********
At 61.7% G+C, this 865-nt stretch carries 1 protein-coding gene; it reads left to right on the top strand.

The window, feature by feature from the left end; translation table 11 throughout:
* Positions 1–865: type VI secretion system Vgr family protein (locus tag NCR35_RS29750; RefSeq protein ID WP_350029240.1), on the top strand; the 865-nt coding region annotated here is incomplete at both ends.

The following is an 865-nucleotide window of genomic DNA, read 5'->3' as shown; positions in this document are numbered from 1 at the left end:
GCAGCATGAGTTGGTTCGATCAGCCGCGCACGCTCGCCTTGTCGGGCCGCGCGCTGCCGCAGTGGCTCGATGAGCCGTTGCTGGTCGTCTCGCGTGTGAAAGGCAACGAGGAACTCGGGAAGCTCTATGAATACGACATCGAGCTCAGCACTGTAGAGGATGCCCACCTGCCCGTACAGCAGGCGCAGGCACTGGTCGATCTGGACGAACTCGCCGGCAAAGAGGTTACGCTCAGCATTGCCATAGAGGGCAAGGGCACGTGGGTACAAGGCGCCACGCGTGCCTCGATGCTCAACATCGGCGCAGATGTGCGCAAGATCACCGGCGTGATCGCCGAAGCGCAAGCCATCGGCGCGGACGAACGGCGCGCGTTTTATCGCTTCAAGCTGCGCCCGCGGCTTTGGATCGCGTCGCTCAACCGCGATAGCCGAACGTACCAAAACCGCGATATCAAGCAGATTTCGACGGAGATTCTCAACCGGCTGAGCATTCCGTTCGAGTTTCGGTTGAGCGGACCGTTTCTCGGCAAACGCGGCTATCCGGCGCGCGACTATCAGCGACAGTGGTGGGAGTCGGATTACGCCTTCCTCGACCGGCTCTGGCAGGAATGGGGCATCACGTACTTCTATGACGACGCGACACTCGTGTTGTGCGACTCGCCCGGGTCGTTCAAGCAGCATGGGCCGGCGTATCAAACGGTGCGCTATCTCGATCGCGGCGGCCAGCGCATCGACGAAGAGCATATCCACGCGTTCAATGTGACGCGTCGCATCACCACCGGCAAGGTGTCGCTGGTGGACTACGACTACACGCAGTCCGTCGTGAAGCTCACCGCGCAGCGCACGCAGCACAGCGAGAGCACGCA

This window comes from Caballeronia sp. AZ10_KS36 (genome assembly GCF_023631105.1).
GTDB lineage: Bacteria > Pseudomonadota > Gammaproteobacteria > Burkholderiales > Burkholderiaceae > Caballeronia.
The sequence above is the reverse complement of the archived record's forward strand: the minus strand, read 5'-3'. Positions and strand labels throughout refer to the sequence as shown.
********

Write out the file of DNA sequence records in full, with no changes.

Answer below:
At 61.7% G+C, this 865-nt stretch carries 1 protein-coding gene; it reads left to right on the top strand.

The window, feature by feature from the left end; translation table 11 throughout:
* Positions 1–865: type VI secretion system Vgr family protein (locus tag NCR35_RS29750; RefSeq protein ID WP_350029240.1), on the top strand; the 865-nt coding region annotated here is incomplete at both ends.

The following is an 865-nucleotide window of genomic DNA, read 5'->3' as shown; positions in this document are numbered from 1 at the left end:
GCAGCATGAGTTGGTTCGATCAGCCGCGCACGCTCGCCTTGTCGGGCCGCGCGCTGCCGCAGTGGCTCGATGAGCCGTTGCTGGTCGTCTCGCGTGTGAAAGGCAACGAGGAACTCGGGAAGCTCTATGAATACGACATCGAGCTCAGCACTGTAGAGGATGCCCACCTGCCCGTACAGCAGGCGCAGGCACTGGTCGATCTGGACGAACTCGCCGGCAAAGAGGTTACGCTCAGCATTGCCATAGAGGGCAAGGGCACGTGGGTACAAGGCGCCACGCGTGCCTCGATGCTCAACATCGGCGCAGATGTGCGCAAGATCACCGGCGTGATCGCCGAAGCGCAAGCCATCGGCGCGGACGAACGGCGCGCGTTTTATCGCTTCAAGCTGCGCCCGCGGCTTTGGATCGCGTCGCTCAACCGCGATAGCCGAACGTACCAAAACCGCGATATCAAGCAGATTTCGACGGAGATTCTCAACCGGCTGAGCATTCCGTTCGAGTTTCGGTTGAGCGGACCGTTTCTCGGCAAACGCGGCTATCCGGCGCGCGACTATCAGCGACAGTGGTGGGAGTCGGATTACGCCTTCCTCGACCGGCTCTGGCAGGAATGGGGCATCACGTACTTCTATGACGACGCGACACTCGTGTTGTGCGACTCGCCCGGGTCGTTCAAGCAGCATGGGCCGGCGTATCAAACGGTGCGCTATCTCGATCGCGGCGGCCAGCGCATCGACGAAGAGCATATCCACGCGTTCAATGTGACGCGTCGCATCACCACCGGCAAGGTGTCGCTGGTGGACTACGACTACACGCAGTCCGTCGTGAAGCTCACCGCGCAGCGCACGCAGCACAGCGAGAGCACGCA

This window comes from Caballeronia sp. AZ10_KS36 (genome assembly GCF_023631105.1).
GTDB lineage: Bacteria > Pseudomonadota > Gammaproteobacteria > Burkholderiales > Burkholderiaceae > Caballeronia.
The sequence above is the reverse complement of the archived record's forward strand: the minus strand, read 5'-3'. Positions and strand labels throughout refer to the sequence as shown.